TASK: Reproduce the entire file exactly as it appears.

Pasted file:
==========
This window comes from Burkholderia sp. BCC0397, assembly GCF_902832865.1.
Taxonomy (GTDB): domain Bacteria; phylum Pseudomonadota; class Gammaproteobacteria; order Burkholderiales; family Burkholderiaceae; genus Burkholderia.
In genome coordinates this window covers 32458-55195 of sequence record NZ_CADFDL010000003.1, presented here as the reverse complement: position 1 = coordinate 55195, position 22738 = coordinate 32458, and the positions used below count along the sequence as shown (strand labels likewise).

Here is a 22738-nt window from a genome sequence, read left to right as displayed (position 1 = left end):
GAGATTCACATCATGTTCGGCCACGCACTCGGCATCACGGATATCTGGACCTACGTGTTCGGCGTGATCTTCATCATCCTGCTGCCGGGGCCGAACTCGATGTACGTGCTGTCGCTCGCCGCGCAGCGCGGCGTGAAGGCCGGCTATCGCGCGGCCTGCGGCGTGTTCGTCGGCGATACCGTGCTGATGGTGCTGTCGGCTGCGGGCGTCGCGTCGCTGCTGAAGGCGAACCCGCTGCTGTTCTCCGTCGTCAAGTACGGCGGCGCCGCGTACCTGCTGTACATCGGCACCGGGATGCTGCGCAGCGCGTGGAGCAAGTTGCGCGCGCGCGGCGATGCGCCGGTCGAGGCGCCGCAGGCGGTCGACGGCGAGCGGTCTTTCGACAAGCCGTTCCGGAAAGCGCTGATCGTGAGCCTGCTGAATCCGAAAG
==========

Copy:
This window comes from Burkholderia sp. BCC0397, assembly GCF_902832865.1.
Taxonomy (GTDB): domain Bacteria; phylum Pseudomonadota; class Gammaproteobacteria; order Burkholderiales; family Burkholderiaceae; genus Burkholderia.
In genome coordinates this window covers 32458-55195 of sequence record NZ_CADFDL010000003.1, presented here as the reverse complement: position 1 = coordinate 55195, position 22738 = coordinate 32458, and the positions used below count along the sequence as shown (strand labels likewise).

Here is a 22738-nt window from a genome sequence, read left to right as displayed (position 1 = left end):
GAGATTCACATCATGTTCGGCCACGCACTCGGCATCACGGATATCTGGACCTACGTGTTCGGCGTGATCTTCATCATCCTGCTGCCGGGGCCGAACTCGATGTACGTGCTGTCGCTCGCCGCGCAGCGCGGCGTGAAGGCCGGCTATCGCGCGGCCTGCGGCGTGTTCGTCGGCGATACCGTGCTGATGGTGCTGTCGGCTGCGGGCGTCGCGTCGCTGCTGAAGGCGAACCCGCTGCTGTTCTCCGTCGTCAAGTACGGCGGCGCCGCGTACCTGCTGTACATCGGCACCGGGATGCTGCGCAGCGCGTGGAGCAAGTTGCGCGCGCGCGGCGATGCGCCGGTCGAGGCGCCGCAGGCGGTCGACGGCGAGCGGTCTTTCGACAAGCCGTTCCGGAAAGCGCTGATCGTGAGCCTGCTGAATCCGAAAG